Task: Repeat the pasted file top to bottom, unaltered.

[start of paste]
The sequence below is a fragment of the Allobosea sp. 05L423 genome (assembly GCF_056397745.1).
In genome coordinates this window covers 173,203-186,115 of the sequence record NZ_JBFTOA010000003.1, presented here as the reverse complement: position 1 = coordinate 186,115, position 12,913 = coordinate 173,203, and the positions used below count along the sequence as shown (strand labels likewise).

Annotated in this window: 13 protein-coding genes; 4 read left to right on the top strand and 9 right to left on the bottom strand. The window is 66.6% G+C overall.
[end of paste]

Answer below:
The sequence below is a fragment of the Allobosea sp. 05L423 genome (assembly GCF_056397745.1).
In genome coordinates this window covers 173,203-186,115 of the sequence record NZ_JBFTOA010000003.1, presented here as the reverse complement: position 1 = coordinate 186,115, position 12,913 = coordinate 173,203, and the positions used below count along the sequence as shown (strand labels likewise).

Annotated in this window: 13 protein-coding genes; 4 read left to right on the top strand and 9 right to left on the bottom strand. The window is 66.6% G+C overall.